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If you like filling lists and pro-forma negotiating "tools" go ahead, plenty of scope for a stiff wrist here, but if you are looking for a book that will really prepare you for a negotiation, forget it. The problem with books on negotiation is that most are either desriptions of the deals the author(s) clinched (self-aggrandizing), where a common fallacy is made ("It worked for me, therefore it will work for you") or soooo boring and uninspiring, that you would rather read a bus timetable to get some inspiration and motivation (without which you will not be a good negotiator, despite hundreds of check-lists you may make). This work fits into the second category. I suspect,as with most "workbooks" and sequels to relatively successful first works (such as "Getting to Yes"), that these quick follow-ups are mostly an attempt to capitalize and piggy-back on the previous work and "strike while the iron is hot" by regurgitating the same idea over and over. Read it (pardon, fill it in) if you have nothing better to do.
Most of the negotiation books out there give theory and a few scenarios to make their points. This book represents the much-needed practical side of really preparing to negotiate. If you have gone through "Getting to Yes", this book is the logical next step. The forms are incredibly detailed and you can use your judgement about how deep you need to go. For a mega-merger, you'll be filling out all of these forms and more. Asking for a raise or more responsibility on your job, you might not go so deep. The point is, though, these worksheets provide the thinking ahead that you need about your views and the potential views/reactions of your negotiating partners. The examples in the book are clear and span a variety of situations. I encourage anyone who wants to move from theory to practice to buy this book and use the forms. You will think more clearly about the variable road ahead in your next negotiation.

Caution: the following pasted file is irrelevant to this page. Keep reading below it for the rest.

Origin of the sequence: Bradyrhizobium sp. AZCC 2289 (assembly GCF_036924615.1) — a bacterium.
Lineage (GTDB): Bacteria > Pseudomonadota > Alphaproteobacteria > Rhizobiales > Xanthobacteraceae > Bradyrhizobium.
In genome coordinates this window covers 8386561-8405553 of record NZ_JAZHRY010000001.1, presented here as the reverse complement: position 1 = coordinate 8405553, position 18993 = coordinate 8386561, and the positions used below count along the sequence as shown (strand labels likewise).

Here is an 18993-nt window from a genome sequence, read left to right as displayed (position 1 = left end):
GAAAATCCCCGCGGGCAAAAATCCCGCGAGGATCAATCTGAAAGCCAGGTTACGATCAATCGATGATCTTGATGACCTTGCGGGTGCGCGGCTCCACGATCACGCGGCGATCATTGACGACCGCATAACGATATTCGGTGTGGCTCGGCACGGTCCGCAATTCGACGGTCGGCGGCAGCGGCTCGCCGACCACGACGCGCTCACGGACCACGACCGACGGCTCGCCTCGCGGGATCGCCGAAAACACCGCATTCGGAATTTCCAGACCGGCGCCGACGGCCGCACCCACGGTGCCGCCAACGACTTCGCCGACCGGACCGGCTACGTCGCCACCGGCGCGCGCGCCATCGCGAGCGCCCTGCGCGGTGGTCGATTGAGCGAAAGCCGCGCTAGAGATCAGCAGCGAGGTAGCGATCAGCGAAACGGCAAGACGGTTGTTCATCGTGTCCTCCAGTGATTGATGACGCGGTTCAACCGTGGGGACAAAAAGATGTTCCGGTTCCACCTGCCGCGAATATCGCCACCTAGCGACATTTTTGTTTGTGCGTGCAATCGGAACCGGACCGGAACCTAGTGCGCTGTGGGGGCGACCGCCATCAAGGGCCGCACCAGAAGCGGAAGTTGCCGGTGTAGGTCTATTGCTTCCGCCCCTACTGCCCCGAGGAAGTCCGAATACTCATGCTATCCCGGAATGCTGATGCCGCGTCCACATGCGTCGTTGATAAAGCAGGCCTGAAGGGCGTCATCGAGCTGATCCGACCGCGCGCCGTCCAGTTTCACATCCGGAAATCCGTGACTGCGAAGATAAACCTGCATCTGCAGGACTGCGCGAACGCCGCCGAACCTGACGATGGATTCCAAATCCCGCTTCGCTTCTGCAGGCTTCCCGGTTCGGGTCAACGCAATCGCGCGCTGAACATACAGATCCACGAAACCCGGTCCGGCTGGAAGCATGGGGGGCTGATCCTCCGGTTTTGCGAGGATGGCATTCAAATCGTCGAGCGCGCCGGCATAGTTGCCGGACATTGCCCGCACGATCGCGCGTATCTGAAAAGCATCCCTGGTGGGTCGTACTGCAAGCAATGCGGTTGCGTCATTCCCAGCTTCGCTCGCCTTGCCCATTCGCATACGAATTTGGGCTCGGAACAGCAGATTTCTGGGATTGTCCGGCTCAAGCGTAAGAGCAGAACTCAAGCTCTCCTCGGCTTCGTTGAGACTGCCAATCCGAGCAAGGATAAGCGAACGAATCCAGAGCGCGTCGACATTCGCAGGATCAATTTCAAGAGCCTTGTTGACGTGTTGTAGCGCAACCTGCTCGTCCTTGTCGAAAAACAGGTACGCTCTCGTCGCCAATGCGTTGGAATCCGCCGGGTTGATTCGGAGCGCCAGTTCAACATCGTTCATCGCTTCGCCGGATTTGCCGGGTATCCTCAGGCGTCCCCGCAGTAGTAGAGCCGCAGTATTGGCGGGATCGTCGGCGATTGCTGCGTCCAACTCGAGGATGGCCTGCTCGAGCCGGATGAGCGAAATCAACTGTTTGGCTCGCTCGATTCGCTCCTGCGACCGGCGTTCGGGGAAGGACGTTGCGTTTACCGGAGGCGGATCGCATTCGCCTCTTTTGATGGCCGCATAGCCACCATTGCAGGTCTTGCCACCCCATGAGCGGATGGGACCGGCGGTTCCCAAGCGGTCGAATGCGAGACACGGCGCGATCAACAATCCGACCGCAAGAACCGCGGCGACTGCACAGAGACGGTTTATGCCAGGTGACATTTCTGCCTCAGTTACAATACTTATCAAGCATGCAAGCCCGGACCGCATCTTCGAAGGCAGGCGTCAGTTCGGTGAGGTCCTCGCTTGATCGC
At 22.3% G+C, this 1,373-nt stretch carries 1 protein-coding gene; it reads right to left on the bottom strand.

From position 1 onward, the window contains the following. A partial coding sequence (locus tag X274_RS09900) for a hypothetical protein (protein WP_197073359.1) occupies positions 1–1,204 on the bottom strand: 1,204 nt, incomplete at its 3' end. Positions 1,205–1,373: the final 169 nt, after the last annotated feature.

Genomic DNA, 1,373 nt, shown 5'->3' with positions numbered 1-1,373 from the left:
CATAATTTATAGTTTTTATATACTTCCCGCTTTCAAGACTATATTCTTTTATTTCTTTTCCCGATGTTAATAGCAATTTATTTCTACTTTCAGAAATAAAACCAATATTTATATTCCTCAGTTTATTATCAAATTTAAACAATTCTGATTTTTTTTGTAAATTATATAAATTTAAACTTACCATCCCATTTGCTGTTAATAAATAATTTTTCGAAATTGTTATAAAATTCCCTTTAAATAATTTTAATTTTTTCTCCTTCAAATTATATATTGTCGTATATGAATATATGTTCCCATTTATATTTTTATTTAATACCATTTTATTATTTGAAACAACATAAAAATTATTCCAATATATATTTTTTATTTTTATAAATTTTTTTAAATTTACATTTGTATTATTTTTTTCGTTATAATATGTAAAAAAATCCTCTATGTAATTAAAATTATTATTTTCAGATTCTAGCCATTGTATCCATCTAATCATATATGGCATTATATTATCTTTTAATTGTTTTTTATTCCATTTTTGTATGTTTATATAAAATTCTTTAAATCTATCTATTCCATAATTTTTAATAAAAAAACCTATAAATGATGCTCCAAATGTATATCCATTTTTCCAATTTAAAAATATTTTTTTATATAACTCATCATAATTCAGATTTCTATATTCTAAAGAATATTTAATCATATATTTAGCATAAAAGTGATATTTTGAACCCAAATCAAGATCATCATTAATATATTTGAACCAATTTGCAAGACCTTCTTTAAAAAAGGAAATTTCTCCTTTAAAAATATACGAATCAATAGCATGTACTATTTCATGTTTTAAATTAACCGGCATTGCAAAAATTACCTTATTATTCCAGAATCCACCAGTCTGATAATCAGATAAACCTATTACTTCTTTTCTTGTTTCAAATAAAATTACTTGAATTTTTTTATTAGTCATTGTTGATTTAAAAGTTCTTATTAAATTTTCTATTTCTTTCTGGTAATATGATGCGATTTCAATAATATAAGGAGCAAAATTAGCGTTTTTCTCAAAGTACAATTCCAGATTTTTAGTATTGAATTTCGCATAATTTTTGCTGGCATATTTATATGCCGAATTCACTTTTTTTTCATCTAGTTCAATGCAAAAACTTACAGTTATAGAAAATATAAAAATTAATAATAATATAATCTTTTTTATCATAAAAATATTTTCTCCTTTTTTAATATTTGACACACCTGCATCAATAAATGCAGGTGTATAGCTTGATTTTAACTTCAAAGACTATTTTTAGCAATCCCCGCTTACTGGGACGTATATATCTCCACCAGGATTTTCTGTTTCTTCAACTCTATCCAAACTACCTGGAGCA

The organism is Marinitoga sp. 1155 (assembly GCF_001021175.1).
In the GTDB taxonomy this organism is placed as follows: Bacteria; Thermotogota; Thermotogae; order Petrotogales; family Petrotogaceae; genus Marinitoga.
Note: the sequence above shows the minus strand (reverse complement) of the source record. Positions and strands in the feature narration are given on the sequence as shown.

Books like "Getting to Yes", the book on which this workbook is based, are great from a theoretical perspective, but they often leave a little to be desired when it comes to actually executing on the ideas and concepts they recommend. Unfortunately, many of them don't ever create a workbook like this that provides a process, framework, and structure to implement their ideas. "Getting Ready to Negotiate" is a great example of exactly what this kind of book has to do. I purchased the book for a particular negotiation I was preparing for and it was incredibly helpful. This, by the way, after having taken a lengthy negotiation course at business school. The way the book allowed me to structure my thoughts, evaluate the other side's perspectives, and as a result engage with them more effectively, allowed me to execute the negotiation patiently and effectively without offending the other side, nor losing any ground of my own. In the end, my negotiation led not only to better resolution, but helped the other side adjust their own policies which after my negotiation, they realized could be improved. Great book - if you buy it for just one interaction, it will be worthwhile.
After reading Getting to Yes, the templates in this book did not feel very helpful at all. A lot of this felt redundant and were common-sense adaptations of the one main chart that you are taught to use. My professor made us get it and (1) did not ask us to use it, and (2) didn't even recognize some of the charts when they were used. In fact, she gave people who used charts in this book "0's" for "poor formatting"...
This book is as practical and useful as it was when it came out years ago. I recently bought this electronic copy so some clients could see in on a project, There are many useful models to work with and it is certainly worth the price.